Murkowski Joins 26 Senators to Reintroduce Bill Seeking Healing for Stolen Native Children and their Communities

U.S. Senator Lisa Murkowski (R-AK), Vice Chairman of the Senate Committee on Indian Affairs, joined 26 senators in reintroducing S.1723, the Truth and Healing Commission on Indian Boarding School Policies in the United States Act, which seeks healing for stolen Native children and their communities. The bill would establish a formal commission to investigate, document, and acknowledge past injustices of the federal government's Indian Boarding School Policies. This includes attempts to terminate Native cultures, religions, and languages; assimilation practices; and human rights violations. The commission would also develop recommendations for Congress to aid in healing of the historical and intergenerational trauma passed down in Native families and communities and provide a forum for victims to speak about personal experiences tied to these human rights violations.

“It is past time the U.S. government come to terms with the dark legacy of the Indian boarding school era, which attempted to destroy Native American cultures, religions, and languages,” said Senator Murkowski. “A formal truth and healing commission will help address those past injustices and support processes that bring healing to survivors, their families, and communities. I thank my colleagues who continue to support this legislation and look forward to the healing and justice it will help provide.”

The Indian Boarding School Policies were implemented by the federal government to strip American Indian and Alaska Native (AI/AN) children of their Indigenous identities, beliefs, and languages. Nearly 83 percent of AI/AN children, as young as 5 years old, were forcibly removed from their Tribal lands and families to be enrolled in one of 367 Indian boarding schools across 30 states, resulting in human rights violations including spiritual, physical, psychological, and sexual abuse and violence. The full effects of the Indian Boarding School Policy have never been appropriately addressed, resulting in long-standing historical and intergenerational trauma, cycles of violence and abuse, disappearance, premature deaths, and additional undocumented psychological trauma. Furthermore, the residual impact of the Indian Boarding School Policy remains evident in a lack of culturally inclusive and affirming curricula and historically inaccurate representation of AI/AN people, history, and contributions.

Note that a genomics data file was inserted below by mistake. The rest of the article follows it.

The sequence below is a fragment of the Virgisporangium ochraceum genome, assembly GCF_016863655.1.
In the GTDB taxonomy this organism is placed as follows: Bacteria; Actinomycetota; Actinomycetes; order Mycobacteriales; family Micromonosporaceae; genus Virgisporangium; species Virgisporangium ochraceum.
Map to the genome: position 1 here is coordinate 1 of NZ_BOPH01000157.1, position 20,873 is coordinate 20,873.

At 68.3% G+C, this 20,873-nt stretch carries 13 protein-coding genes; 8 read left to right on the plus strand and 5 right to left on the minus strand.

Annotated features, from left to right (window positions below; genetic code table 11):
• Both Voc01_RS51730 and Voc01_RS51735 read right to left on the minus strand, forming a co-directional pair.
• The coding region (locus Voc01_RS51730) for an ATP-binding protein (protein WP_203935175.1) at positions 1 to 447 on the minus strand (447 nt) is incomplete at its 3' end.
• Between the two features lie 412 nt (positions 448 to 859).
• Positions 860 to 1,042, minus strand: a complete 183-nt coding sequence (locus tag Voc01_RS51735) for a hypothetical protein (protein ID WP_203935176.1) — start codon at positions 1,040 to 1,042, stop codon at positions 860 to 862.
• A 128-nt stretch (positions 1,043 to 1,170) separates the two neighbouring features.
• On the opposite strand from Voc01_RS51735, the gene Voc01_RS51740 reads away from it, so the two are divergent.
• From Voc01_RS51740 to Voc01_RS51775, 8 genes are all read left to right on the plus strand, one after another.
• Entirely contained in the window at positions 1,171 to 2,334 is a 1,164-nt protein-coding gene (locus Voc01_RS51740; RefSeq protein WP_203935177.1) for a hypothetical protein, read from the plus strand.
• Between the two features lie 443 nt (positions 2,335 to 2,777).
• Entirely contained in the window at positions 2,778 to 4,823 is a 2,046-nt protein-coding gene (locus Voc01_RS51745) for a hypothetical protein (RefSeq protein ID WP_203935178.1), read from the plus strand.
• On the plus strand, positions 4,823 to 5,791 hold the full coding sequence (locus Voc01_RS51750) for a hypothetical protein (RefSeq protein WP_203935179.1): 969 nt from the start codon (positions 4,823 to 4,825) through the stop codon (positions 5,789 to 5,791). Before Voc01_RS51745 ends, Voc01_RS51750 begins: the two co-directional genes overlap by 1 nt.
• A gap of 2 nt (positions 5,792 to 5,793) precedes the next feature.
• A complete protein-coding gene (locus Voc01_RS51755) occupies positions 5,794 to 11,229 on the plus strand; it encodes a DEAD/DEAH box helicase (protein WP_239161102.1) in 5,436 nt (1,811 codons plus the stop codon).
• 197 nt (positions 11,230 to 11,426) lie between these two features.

In May 2022, Senator Murkowski released a public statement responding to the Department of the Interior’s release of its initial investigative report initiated by its Federal Indian Boarding School Initiative, which called for a comprehensive review of the legacy of federal boarding school policies. Following that report, Senator Murkowski helped lead a Senate Committee on Indian Affairs (SCIA) oversight hearing on “Volume 1 of the Department of the Interior’s Federal Indian Boarding School Initiative Investigative Report” and a legislative hearing to receive testimony on S. 2907, the Truth and Healing Commission on Indian Boarding School Policies Act, of which she was also a co-sponsor.

The bill is endorsed by the National Native American Boarding School Healing Coalition (NABS), National Congress of American Indians (NCAI), National Indian Education Association (NIEA), National Indian Health Board (NIHB), National Council of Urban Indian Health (NCUIH), National Indian Child Welfare Association (NICWA), American Indian Higher Education Consortium (AIHEC), National Indigenous Women’s Resource Center (NIWRC), Seattle Indian Health Board (SIHB), Jesuit Conference of Canada and the United States, Friends Committee on National Legislation (FNCL), and United South and Eastern Tribes Sovereignty Protection Fund (USET SPF). 

The bill is led by Senator Elizabeth Warren (D-Mass), and also co-sponsored by Brian Schatz (D-Hawaii), Chair of the Senate Indian Affairs Committee, Ed Markey (D-Mass.), Tina Smith (D-Minn.), Bob Casey (D-Pa.), John Hickenlooper (D-Colo.), Richard Blumenthal (D-Conn.), Dick Durbin (D-Ill.), Alex Padilla (D-Calif.), Cory Booker (D-N.J.), Jeff Merkley (D-Ore.), Tammy Baldwin (D-Wis.), Mazie Hirono (D-Hawaii), Kyrsten Sinema (I-Ariz.), Mark Kelly (D-Ariz.), Catherine Cortez Masto (D-Nev.), Chris Van Hollen (D-Md.), Ben Ray Luján (D-N.M.), Ron Wyden (D-Ore.), Michael Bennet (D-Colo.), Maria Cantwell (D-Wash.), Marin Heinrich (D-N.M.), Amy Klobuchar (D-Minn.), Patty Murray (D-Wash.), Jon Tester (D-Mont.), and Bernie Sanders (I-Vt.). 

"The Indian Boarding School Policies are a stain on America's history, and it's long overdue that the federal government reckon with its legacy of causing unimaginable suffering and trauma for survivors, victims, and the thousands of Native families who remain impacted. This is why I’m reintroducing legislation to establish a Truth and Healing Commission on Indian Boarding School Policies that would investigate the federal government's shameful actions to terminate the cultures, religions, and languages of Native communities and respond to the intergenerational trauma impacting tribal communities today,” said Senator Warren.